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Regain the wonder

A surprising key to unblocking and unlocking inspiration was revealed to one writer in the pages of children's books

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For several years I worked five days a week as a page in a library. A page (now there’s an ideal library title) is the employee who is lowest in the pecking order and spends her days shelving books. It is the perfect job for observing people. Kids are the most entertaining.

Most of them are naturally fearless and curious, and ready to try anything. I’ve plucked 2-year-olds from the upper shelves and watched kids of all ages sprawl on the carpet, unaware of the people tripping over them as they focused on a book or picture or speck of dust. Children delve without hesitation into fantasy, and think nothing extraordinary about dogs talking and cats wearing hats. They soak up new experiences like sponges and are constantly hungry to learn and do and try.

Nothing is beyond their realm of possibility. The books written for children draw upon that “What if?” and “It could happen” and “Why not?” way of thinking. My sons immersed themselves without qualms in the tale of Dooley and the Snortsnoot by Jack Kent. Nothing better than a people-eating dragon like Snortsnoot, who squares off against Dooley, a fearful giant child. As the pages turn, we see Dooley lose his fears and find his courage to protect the village. And my children never questioned creating a sandwich so large that it required a front-end loader to spread the jam, as in The Giant Jam Sandwich by John Vernon Lord and Janet Burroway.

When did we outgrow the ability to find wonder? Whether we view it realistically or with fantasy, the world is filled with the most unbelievable things, yet, unlike children, we have such a way of restricting ourselves. When did we learn to resist change rather than embrace it? When did we develop a self-censor? “Most of us have two lives,” Steven Pressfield wrote in The War of Art. “The life we live, and the unlived life within us. Between the two stands Resistance.”


As a writer, I retain my childhood aversion to doing what I should (minding my bedtime, sitting still, doing chores). Thus, one of the hardest parts of my writing work is to write—the physical act of putting butt in the seat, hands on the keyboard, and mind to the task. Instead, I will surf the Internet, answer emails, do the laundry … but I resist doing what will give me the most pleasure and, yes, the most pain. I have a couple of successful ways to overcome that resistance—at least toward writing.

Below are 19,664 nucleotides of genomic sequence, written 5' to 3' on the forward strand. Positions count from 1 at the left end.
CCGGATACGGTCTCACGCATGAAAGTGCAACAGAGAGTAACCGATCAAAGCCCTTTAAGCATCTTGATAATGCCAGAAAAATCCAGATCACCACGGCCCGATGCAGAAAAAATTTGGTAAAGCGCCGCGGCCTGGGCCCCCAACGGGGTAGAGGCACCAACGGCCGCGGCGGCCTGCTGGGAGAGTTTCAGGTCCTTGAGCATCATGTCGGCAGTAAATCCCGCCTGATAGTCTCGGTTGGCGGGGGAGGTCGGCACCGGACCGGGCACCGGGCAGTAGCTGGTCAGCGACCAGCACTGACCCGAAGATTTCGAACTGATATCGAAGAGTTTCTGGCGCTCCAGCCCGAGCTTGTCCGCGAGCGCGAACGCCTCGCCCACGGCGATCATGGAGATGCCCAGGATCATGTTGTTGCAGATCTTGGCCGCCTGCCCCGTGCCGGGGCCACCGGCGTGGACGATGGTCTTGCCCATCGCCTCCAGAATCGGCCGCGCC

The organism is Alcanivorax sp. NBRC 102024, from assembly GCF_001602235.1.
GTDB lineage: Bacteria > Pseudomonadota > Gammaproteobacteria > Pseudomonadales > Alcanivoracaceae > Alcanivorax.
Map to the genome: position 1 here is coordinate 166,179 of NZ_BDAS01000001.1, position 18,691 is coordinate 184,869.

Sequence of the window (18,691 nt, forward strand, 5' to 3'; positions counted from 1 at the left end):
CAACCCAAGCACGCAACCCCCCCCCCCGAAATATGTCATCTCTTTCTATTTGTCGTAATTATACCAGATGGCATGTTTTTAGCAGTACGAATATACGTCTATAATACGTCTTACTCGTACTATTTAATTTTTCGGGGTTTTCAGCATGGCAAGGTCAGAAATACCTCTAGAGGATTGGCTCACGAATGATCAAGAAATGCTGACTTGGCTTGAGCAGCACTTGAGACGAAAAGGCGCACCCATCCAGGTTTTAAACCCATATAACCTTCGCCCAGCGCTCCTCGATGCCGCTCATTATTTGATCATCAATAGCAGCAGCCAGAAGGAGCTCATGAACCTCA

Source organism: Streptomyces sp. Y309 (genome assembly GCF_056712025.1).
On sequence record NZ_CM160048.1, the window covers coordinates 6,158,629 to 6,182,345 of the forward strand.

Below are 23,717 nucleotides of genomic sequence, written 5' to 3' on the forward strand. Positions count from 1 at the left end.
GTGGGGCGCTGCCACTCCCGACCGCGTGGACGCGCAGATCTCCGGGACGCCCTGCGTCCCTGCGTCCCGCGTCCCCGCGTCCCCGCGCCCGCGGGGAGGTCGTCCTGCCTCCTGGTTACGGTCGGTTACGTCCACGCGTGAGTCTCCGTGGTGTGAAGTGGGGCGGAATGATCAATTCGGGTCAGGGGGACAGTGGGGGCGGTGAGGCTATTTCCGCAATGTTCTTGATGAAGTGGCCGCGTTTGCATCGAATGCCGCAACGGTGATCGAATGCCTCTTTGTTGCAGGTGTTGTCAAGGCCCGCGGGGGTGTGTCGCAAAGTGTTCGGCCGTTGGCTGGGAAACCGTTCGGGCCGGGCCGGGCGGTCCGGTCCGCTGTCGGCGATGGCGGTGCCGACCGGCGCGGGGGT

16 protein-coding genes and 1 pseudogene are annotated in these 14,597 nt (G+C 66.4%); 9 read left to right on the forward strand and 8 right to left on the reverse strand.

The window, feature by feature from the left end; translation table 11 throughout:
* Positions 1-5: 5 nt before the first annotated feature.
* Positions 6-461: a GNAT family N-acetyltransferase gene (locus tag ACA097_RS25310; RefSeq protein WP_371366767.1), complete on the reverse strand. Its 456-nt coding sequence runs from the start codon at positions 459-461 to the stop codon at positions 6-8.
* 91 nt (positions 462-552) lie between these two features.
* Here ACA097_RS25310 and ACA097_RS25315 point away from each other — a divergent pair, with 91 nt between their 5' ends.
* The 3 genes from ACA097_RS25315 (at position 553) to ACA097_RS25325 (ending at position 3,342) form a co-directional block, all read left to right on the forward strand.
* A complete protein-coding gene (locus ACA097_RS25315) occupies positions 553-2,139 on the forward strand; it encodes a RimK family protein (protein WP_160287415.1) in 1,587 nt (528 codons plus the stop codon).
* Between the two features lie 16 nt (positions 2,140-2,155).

Timed writings: giving myself permission to write whatever I want for 20 minutes, nonstop. I put my fingers on the keys, close my eyes, and start typing whatever comes into my head. I don’t correct, don’t edit, don’t censor.

It is a way to give myself the freedom to just write, and ultimately it is freeing. The best part is what I find hiding in the gibberish. Many times I have inadvertently uncovered a nugget for an article or essay. I’m always amazed where free thought takes me. Once when freewriting about heirloom plants, which are often raised to increase the gene pool for future generations, I made the jump from lilac bushes growing around Great Grandma’s house to Grandma, who was one of many prize “heirlooms” contributing to a strong, well-rooted family tree. The resulting essay sold to The Christian Science Monitor.


When all else fails and resistance has me by the throat, I turn to the children’s department at the library and read. I usually begin with Click, Clack, Moo: Cows That Typeby Doreen Cronin. A Dr. Seuss book frees my fearful spirit, as does a Shel Silverstein title.

Not long ago, while assisting the librarian with story time, she read aloud to the children my new favorite: Saturday Night at the Dinosaur Stomp by Carol Diggory Shields. Anyone who can rhyme those multisyllabic dinosaur names and describe those mighty lizard beasts dancing has my respect and gratitude. Because once I’ve forgotten about day-to-day responsibilities and reality and immersed myself in the world of cows that type and dinosaurs that dance, there’s nothing stopping my creativity.

Newton said an object at rest stays at rest unless acted upon by another force. But I bet he didn’t think of kid’s literature as a “force” to start the creativity ball rolling. Next time you’re resisting doing what you know you really need to do, check out a kid’s book. It’s liberating.


Veteran freelancer Dawn Goldsmith’s writing have been published in numerous national markets, including The Washington Post and The Christian Science Monitor. and

Originally Published